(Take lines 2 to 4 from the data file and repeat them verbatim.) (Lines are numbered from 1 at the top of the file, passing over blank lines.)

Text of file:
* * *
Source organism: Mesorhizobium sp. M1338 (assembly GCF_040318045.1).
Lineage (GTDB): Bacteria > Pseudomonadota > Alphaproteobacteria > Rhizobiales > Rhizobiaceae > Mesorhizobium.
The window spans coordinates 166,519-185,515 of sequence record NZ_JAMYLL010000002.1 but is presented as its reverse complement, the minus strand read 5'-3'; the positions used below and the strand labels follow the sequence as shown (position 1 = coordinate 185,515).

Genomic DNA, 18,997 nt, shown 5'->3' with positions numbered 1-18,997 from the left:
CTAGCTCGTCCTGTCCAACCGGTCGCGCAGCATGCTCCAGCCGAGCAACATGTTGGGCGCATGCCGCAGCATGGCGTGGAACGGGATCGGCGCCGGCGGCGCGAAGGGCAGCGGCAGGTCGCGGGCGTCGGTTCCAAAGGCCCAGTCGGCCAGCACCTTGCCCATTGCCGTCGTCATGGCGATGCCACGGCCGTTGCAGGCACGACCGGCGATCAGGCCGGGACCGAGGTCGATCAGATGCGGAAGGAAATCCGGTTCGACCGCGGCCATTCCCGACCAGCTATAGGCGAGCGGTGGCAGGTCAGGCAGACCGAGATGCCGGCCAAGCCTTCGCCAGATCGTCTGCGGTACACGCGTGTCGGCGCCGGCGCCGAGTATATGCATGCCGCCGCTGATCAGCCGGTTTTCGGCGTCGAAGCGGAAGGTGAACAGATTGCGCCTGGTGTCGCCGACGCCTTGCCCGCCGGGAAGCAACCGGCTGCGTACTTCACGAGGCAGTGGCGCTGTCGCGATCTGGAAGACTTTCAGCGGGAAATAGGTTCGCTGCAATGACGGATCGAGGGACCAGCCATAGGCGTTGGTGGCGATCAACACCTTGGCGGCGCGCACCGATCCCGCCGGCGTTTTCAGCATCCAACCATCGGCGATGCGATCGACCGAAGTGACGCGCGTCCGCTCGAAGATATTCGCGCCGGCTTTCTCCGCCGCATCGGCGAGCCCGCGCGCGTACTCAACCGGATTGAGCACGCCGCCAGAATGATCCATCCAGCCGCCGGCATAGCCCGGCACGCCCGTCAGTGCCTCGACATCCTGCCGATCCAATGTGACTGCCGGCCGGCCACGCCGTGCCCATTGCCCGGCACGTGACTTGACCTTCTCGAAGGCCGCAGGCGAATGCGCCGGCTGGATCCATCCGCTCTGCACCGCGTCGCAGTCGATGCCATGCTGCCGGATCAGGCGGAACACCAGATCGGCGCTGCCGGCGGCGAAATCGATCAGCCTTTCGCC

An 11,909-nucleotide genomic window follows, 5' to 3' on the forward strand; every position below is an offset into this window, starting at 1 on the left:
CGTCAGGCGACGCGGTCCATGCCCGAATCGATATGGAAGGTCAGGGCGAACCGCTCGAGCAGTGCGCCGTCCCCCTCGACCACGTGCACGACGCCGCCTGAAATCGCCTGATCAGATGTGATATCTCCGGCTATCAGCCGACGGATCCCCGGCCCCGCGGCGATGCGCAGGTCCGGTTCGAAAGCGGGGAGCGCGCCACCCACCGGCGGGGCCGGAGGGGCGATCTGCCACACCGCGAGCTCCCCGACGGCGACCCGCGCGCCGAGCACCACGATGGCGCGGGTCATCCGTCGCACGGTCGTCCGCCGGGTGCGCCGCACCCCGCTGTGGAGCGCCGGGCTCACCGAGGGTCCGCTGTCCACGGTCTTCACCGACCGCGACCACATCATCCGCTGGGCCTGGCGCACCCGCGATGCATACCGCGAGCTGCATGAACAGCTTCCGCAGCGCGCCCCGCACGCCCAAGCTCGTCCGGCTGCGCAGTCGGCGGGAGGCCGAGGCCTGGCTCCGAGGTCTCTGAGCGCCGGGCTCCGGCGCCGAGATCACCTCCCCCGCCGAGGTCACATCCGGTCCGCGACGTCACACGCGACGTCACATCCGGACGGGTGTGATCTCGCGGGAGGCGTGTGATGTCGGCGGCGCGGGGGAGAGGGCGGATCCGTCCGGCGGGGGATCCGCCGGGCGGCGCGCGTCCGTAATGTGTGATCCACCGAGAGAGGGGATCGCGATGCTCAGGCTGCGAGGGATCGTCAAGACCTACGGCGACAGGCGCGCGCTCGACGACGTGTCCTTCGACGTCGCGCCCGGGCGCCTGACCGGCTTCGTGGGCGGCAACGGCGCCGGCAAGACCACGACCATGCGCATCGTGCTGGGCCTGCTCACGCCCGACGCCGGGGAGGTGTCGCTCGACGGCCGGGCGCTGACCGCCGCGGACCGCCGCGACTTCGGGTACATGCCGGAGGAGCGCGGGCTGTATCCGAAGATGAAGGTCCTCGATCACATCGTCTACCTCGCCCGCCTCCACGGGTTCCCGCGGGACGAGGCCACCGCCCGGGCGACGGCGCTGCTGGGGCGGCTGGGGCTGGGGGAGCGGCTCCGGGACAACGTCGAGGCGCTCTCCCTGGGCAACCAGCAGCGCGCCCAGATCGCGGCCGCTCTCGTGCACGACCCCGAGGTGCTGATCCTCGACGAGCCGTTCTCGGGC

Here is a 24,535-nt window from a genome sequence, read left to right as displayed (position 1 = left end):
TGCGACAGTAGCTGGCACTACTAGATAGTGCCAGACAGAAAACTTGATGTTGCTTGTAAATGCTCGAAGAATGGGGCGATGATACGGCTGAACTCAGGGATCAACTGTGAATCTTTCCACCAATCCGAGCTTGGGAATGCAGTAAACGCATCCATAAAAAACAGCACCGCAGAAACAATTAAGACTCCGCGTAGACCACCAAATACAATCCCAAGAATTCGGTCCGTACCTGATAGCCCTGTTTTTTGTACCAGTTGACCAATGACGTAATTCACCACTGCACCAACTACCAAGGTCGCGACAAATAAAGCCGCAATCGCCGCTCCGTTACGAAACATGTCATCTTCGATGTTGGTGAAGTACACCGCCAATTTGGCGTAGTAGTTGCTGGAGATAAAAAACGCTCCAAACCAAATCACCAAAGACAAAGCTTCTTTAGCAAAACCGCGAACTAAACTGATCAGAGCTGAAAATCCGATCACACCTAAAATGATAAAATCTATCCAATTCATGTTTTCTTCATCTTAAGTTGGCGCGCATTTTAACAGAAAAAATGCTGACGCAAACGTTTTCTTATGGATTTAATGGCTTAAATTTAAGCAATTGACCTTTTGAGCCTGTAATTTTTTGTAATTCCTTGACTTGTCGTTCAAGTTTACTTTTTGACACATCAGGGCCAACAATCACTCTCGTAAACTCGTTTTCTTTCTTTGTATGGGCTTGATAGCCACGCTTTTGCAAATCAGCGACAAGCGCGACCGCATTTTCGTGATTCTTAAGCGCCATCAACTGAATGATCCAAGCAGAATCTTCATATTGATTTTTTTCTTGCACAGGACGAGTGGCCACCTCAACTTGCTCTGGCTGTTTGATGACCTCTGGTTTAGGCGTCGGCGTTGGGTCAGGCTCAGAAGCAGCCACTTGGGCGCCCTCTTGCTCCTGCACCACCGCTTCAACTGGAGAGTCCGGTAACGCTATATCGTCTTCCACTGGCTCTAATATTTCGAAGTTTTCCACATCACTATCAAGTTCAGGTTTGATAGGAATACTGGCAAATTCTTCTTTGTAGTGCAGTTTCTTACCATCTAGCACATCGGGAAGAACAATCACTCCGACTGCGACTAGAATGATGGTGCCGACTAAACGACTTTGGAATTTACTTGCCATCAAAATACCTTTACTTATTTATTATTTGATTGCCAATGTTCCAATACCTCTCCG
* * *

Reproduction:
Lineage (GTDB): Bacteria > Pseudomonadota > Alphaproteobacteria > Rhizobiales > Rhizobiaceae > Mesorhizobium.
The window spans coordinates 166,519-185,515 of sequence record NZ_JAMYLL010000002.1 but is presented as its reverse complement, the minus strand read 5'-3'; the positions used below and the strand labels follow the sequence as shown (position 1 = coordinate 185,515).

Genomic DNA, 18,997 nt, shown 5'->3' with positions numbered 1-18,997 from the left: